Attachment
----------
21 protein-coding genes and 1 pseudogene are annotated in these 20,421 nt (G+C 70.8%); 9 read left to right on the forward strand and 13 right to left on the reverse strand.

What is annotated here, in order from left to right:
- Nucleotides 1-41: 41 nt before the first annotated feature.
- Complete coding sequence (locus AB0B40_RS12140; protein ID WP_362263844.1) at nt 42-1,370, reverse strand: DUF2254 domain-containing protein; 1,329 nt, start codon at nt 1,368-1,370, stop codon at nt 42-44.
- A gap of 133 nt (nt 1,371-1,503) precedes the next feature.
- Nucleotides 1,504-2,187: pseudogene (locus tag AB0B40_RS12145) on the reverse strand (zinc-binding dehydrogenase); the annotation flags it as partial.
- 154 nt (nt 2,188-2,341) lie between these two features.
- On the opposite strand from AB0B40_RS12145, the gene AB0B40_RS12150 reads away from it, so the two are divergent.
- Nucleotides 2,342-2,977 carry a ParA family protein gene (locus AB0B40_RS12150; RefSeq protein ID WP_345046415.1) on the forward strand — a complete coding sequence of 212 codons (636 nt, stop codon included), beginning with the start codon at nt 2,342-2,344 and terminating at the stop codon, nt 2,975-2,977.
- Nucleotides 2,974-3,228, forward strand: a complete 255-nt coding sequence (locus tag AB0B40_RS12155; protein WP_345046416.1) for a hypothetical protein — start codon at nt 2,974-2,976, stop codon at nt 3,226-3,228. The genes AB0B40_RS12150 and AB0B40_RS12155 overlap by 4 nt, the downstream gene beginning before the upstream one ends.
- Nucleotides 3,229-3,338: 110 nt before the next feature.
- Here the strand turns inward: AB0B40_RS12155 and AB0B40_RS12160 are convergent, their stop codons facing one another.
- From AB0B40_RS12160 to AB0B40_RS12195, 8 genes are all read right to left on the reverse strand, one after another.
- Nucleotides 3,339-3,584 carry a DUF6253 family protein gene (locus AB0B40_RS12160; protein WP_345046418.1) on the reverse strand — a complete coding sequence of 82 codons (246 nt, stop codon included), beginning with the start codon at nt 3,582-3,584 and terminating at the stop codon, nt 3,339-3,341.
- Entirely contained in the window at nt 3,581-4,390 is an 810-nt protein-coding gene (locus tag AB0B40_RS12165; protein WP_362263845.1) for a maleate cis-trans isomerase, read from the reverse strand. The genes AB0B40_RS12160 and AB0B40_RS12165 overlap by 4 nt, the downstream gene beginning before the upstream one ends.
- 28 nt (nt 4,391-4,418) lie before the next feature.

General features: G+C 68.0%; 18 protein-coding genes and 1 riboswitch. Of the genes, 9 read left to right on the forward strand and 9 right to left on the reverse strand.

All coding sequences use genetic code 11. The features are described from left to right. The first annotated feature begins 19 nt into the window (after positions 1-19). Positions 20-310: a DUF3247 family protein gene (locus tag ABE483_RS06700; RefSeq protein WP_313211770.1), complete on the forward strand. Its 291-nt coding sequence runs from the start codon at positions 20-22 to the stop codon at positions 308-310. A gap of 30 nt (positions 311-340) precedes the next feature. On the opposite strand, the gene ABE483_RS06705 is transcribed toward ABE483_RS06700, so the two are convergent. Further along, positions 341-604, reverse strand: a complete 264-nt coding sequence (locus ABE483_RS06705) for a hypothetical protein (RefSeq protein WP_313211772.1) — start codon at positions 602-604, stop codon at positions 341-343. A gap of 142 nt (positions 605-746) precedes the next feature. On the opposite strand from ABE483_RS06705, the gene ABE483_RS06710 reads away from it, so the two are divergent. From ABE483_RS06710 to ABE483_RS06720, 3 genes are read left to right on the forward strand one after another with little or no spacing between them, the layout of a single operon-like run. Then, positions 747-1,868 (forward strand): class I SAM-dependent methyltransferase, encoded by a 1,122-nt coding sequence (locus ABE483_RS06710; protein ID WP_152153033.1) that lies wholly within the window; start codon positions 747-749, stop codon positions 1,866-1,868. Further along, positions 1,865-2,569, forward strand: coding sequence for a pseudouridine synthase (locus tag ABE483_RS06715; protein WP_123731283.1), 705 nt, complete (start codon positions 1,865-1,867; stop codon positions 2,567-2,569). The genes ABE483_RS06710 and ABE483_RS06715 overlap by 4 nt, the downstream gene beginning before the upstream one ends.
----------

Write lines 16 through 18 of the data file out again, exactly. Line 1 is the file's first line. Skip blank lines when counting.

- 28 nt (nt 4,391-4,418) lie before the next feature.

General features: G+C 68.0%; 18 protein-coding genes and 1 riboswitch. Of the genes, 9 read left to right on the forward strand and 9 right to left on the reverse strand.

All coding sequences use genetic code 11. The features are described from left to right. The first annotated feature begins 19 nt into the window (after positions 1-19). Positions 20-310: a DUF3247 family protein gene (locus tag ABE483_RS06700; RefSeq protein WP_313211770.1), complete on the forward strand. Its 291-nt coding sequence runs from the start codon at positions 20-22 to the stop codon at positions 308-310. A gap of 30 nt (positions 311-340) precedes the next feature. On the opposite strand, the gene ABE483_RS06705 is transcribed toward ABE483_RS06700, so the two are convergent. Further along, positions 341-604, reverse strand: a complete 264-nt coding sequence (locus ABE483_RS06705) for a hypothetical protein (RefSeq protein WP_313211772.1) — start codon at positions 602-604, stop codon at positions 341-343. A gap of 142 nt (positions 605-746) precedes the next feature. On the opposite strand from ABE483_RS06705, the gene ABE483_RS06710 reads away from it, so the two are divergent. From ABE483_RS06710 to ABE483_RS06720, 3 genes are read left to right on the forward strand one after another with little or no spacing between them, the layout of a single operon-like run. Then, positions 747-1,868 (forward strand): class I SAM-dependent methyltransferase, encoded by a 1,122-nt coding sequence (locus ABE483_RS06710; protein ID WP_152153033.1) that lies wholly within the window; start codon positions 747-749, stop codon positions 1,866-1,868. Further along, positions 1,865-2,569, forward strand: coding sequence for a pseudouridine synthase (locus tag ABE483_RS06715; protein WP_123731283.1), 705 nt, complete (start codon positions 1,865-1,867; stop codon positions 2,567-2,569). The genes ABE483_RS06710 and ABE483_RS06715 overlap by 4 nt, the downstream gene beginning before the upstream one ends.